> One point about Matlab: The basic Matlab is _expensive_. But in a
> commercial environment Matlab with signal processing extensions costs
> _tens of thousands of dollars_. If I were founding an engineering
> startup, I would avoid Matlab if possible at all.


Absolutely.

About a year ago, I attempted to answer the question "Can Python
replace Matlab?" for my workplace. The conclusion was "Not quite
yet", for two reasons.

The first was purely human: Matlab is entrenched, and there's always
resistance to change (note: lots of people here still swear by Fortran
'77).

The second reason: there's no unified Python environment that gives
you easy access to plotting capability and an interpreter, a la
Matlab. Python has the ability to do everything Matlab can (and much
more!) but it still requires just enough expertise to find, install,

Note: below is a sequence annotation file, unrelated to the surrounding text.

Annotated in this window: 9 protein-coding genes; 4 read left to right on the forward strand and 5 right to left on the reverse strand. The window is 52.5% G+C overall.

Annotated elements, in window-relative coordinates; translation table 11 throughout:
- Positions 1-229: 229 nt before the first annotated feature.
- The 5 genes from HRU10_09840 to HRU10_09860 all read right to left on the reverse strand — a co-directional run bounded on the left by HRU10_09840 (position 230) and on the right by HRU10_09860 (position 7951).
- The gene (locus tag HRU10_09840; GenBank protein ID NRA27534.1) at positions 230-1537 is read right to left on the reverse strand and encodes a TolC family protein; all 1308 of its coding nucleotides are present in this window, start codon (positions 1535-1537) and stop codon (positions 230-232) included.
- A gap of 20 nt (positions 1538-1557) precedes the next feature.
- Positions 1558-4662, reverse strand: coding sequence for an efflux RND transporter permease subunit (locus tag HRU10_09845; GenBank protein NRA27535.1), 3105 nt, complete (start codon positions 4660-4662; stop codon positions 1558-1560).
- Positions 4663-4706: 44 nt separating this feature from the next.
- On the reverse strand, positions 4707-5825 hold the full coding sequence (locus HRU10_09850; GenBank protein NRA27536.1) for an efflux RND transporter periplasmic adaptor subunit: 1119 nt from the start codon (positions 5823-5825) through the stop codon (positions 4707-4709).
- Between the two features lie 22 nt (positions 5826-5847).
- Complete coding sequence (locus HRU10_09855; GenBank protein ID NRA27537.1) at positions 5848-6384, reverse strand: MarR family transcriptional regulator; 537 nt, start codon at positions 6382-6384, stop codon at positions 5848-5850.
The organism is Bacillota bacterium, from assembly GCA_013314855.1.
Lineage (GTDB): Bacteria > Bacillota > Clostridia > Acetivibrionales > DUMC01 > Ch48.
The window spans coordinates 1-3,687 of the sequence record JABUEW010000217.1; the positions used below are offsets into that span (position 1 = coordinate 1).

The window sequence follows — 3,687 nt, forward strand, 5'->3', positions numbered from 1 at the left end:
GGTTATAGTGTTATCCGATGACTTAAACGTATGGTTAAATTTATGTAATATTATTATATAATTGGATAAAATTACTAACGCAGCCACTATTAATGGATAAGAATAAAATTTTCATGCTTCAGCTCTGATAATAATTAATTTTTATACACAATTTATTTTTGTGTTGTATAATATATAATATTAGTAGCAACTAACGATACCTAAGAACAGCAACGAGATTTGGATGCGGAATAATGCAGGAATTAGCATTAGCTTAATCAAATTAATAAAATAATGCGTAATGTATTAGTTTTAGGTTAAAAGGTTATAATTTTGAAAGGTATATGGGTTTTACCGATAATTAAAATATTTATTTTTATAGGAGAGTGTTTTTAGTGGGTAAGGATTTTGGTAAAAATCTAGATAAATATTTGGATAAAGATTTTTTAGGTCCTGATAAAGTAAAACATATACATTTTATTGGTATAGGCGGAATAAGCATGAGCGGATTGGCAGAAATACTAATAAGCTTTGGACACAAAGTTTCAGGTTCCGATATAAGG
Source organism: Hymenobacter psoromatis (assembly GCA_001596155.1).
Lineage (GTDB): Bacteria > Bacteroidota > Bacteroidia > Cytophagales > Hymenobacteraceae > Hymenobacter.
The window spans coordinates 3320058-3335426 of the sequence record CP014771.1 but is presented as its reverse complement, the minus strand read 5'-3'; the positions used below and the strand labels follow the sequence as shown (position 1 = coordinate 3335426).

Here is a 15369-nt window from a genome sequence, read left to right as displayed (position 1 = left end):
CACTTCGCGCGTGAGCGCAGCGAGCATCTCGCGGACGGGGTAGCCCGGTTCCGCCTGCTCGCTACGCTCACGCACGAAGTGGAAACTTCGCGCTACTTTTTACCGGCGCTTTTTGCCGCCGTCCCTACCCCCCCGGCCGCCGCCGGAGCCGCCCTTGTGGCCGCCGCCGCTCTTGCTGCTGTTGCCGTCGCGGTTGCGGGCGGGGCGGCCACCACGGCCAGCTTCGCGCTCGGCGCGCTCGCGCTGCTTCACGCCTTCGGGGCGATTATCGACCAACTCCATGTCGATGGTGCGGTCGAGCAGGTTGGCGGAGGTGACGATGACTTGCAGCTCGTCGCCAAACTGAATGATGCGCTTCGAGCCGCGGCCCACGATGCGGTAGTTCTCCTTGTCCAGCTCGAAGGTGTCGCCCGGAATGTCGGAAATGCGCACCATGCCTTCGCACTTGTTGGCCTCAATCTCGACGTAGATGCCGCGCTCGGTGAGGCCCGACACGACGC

and learn the various scipy and plotting modules that only the
early-adopter types are willing to do it.

Matlab projects around here have a tendency to start as a few .m
scripts, and to eventually mature into some kind of end-user
application complete with a simple GUI. This is where Python really
outshines Matlab: Tkinter and wxPython are far superior to the GUI
library that's built into Matlab, and the OO nature of Python makes
these more sophisticated applications much easier to develop and
maintain.
 
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Fernando Perez
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      01-06-2004